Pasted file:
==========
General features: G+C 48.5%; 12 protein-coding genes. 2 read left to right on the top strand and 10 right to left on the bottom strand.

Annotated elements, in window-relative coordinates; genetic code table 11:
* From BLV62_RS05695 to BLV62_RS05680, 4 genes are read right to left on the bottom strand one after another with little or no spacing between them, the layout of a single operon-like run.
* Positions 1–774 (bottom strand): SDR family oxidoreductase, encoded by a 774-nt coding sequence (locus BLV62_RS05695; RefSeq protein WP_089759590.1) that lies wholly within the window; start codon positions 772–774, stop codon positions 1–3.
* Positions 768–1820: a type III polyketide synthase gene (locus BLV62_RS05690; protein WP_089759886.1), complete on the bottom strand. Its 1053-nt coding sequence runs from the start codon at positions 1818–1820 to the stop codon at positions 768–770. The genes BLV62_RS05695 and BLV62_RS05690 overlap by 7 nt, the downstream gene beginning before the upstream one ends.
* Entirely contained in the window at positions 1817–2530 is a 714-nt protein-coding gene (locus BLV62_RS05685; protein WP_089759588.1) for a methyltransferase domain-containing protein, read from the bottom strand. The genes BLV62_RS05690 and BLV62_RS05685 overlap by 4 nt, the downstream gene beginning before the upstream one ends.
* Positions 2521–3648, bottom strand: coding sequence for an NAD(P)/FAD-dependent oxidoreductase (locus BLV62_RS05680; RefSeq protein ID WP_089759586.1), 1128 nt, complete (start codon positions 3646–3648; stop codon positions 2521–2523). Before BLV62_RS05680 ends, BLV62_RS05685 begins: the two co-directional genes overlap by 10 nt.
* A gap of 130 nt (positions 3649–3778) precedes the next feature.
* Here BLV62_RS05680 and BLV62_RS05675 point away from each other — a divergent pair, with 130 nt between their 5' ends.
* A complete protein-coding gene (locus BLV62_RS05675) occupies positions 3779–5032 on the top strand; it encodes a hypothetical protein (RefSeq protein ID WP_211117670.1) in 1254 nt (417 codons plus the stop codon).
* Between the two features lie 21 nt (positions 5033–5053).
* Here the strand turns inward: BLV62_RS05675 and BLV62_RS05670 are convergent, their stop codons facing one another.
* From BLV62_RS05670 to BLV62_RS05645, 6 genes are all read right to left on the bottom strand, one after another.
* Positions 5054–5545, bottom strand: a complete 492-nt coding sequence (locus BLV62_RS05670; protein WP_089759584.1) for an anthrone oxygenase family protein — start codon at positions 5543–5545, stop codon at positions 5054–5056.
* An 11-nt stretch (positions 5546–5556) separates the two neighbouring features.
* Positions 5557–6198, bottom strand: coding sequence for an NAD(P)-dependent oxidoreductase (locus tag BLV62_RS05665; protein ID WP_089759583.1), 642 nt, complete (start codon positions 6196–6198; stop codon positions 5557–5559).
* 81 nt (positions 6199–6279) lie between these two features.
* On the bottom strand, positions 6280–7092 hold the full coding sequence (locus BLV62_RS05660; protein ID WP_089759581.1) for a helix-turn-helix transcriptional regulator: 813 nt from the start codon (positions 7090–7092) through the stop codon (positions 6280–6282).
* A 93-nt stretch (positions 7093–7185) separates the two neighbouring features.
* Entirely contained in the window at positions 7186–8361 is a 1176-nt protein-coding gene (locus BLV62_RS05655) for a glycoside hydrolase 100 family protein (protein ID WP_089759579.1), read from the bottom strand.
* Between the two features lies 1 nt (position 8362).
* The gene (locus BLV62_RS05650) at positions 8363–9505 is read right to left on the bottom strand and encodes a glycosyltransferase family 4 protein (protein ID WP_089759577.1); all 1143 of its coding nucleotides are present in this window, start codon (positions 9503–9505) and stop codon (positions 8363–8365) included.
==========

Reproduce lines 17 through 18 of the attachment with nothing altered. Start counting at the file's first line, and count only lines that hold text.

* 81 nt (positions 6199–6279) lie between these two features.
* On the bottom strand, positions 6280–7092 hold the full coding sequence (locus BLV62_RS05660; protein ID WP_089759581.1) for a helix-turn-helix transcriptional regulator: 813 nt from the start codon (positions 7090–7092) through the stop codon (positions 6280–6282).